Silica gel packets are commonly found packed with electronics and shoes to guard against corrosion or other damage from high humidity. Silica gel packets have many uses around the home protecting electronics and food, but packets can be difficult and expensive to buy commercially. You can make your own silica gel packets from common materials cheaply and easily.

Homemade Silica Gel Packets

Silica is chemically similar to quartz, but is very porous—like a sponge. Because of this, silica gel can absorb 40 percent of its weight in water. Commercially prepared silica gel packets bear the warning "Do Not Eat," though silica gel is not toxic. However, silica dust can irritate skin, eyes and the respiratory tract, so wear gloves, eye protection and a respirator when working with it.

Silica gel is sold in bulk in most grocery stores as "crystal" cat litter. There are two varieties: irregularly shaped shards of silica and small round beads. Either variety absorbs moisture, but the round beads are easier to work with. You can also find powdered silica sold for drying flowers in the craft section of department stores. Seal the gel in a porous material. If you have access to a sewing machine, sew a handful of silica beads into a folded coffee filter. If not, put the silica gel on a square of cheesecloth, silk or nylon stocking and tie it into a bag or secure it with a rubber band. Weigh and mark the weight on each packet so you'll be able to tell when the silica has absorbed the maximum amount of moisture. Store the packets in an airtight container if not used right away.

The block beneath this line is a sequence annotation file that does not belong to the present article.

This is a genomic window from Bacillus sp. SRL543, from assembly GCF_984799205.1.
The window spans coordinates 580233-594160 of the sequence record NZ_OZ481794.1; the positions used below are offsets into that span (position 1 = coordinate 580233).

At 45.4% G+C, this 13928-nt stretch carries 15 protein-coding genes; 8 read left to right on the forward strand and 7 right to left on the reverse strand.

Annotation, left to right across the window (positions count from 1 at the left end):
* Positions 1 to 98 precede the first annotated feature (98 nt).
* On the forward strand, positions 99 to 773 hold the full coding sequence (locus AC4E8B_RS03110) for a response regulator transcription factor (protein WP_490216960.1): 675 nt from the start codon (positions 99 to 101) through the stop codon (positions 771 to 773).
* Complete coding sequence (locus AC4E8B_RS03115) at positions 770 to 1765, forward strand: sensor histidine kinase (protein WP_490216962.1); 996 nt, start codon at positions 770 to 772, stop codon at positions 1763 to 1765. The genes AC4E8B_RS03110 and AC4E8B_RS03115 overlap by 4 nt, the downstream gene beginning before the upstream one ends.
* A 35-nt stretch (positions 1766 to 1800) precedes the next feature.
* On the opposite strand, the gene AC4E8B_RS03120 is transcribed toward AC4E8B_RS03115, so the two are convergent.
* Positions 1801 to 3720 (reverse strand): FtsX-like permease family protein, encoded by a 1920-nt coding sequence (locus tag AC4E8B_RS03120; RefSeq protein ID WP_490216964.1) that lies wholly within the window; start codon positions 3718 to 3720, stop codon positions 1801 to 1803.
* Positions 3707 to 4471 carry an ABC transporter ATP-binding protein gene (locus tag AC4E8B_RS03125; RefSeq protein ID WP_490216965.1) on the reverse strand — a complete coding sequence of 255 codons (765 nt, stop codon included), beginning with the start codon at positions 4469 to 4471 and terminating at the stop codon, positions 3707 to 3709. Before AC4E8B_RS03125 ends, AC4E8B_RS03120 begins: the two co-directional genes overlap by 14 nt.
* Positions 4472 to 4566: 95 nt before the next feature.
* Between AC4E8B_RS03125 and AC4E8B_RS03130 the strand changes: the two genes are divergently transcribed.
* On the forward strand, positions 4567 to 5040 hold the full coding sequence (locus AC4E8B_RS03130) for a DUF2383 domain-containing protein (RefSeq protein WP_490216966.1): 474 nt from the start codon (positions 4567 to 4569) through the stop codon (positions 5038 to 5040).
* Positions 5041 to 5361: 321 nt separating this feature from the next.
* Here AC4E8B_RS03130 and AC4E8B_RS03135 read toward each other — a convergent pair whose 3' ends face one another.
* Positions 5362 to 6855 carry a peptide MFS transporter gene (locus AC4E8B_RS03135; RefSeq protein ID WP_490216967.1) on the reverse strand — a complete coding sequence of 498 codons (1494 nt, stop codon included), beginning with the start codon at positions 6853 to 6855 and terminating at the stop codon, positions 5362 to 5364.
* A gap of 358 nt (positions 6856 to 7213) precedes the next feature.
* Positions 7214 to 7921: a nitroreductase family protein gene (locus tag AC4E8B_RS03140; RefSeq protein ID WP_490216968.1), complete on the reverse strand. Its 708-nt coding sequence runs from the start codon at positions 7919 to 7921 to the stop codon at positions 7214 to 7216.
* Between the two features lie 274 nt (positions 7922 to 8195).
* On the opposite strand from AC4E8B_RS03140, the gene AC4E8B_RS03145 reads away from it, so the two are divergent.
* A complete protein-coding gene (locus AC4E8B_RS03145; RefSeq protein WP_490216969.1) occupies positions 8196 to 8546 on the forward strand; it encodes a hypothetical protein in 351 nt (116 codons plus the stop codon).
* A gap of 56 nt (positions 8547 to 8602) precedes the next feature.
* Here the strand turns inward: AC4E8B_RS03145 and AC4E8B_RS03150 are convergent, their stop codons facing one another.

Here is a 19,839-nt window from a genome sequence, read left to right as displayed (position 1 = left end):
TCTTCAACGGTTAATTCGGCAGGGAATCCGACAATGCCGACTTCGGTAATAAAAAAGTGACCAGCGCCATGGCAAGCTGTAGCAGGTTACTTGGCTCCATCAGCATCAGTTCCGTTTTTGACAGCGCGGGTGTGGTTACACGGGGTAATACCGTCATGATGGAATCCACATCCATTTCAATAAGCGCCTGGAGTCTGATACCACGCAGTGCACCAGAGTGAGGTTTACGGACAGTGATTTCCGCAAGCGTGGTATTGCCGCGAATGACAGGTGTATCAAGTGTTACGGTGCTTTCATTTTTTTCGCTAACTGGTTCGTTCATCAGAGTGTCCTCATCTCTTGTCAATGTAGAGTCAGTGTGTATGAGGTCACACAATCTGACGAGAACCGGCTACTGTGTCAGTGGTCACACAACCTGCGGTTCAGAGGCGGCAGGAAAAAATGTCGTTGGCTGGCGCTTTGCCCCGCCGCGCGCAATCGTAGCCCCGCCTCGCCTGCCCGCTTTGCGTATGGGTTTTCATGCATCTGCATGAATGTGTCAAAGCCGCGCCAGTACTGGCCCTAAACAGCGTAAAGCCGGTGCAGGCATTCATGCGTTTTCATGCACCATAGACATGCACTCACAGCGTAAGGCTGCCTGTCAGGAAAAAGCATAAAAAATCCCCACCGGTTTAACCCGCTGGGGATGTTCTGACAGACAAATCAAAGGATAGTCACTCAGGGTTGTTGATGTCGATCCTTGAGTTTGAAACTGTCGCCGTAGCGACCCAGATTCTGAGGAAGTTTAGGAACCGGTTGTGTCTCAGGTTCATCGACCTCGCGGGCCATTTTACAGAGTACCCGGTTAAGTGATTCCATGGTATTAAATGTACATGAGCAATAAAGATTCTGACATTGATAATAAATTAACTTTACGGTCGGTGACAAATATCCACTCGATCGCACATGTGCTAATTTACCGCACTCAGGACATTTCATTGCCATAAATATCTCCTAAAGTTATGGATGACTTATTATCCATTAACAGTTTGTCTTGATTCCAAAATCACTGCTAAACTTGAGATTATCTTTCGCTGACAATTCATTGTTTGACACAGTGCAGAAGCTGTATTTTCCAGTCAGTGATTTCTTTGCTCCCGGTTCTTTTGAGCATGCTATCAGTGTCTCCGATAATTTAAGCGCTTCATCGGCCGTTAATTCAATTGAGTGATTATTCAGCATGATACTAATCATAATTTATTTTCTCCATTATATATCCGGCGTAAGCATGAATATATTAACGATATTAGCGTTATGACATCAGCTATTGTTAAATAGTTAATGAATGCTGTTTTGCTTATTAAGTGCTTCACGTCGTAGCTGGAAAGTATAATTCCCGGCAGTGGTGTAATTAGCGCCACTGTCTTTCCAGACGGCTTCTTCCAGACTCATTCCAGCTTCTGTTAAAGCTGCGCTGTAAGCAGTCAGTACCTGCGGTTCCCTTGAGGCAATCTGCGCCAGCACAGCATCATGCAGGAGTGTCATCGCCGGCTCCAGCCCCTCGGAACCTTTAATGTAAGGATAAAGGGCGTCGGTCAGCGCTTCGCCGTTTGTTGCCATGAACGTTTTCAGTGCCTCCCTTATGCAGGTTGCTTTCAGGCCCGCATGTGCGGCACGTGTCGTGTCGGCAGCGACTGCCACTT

Your homemade silica gel packets can be used anytime you need to reduce the humidity in a container. Throw a packet in with your camera and other electronics when putting them into long-term storage. Silica is nontoxic, so you can use your packets to keep stockpiled food dry. Gardeners use silica gel packets to keep stored seeds from growing mold and to keep tools from rusting in storage.

Unless the silica packet is in an airtight container, you will need to check to make sure it's still able to absorb water vapor. Weigh the packet. If the weight is over 30 percent of the original "dry" weight, the packet should be replaced. Used packets can be dried for reuse on a cookie sheet in a 250 degree Fahrenheit oven for two hours.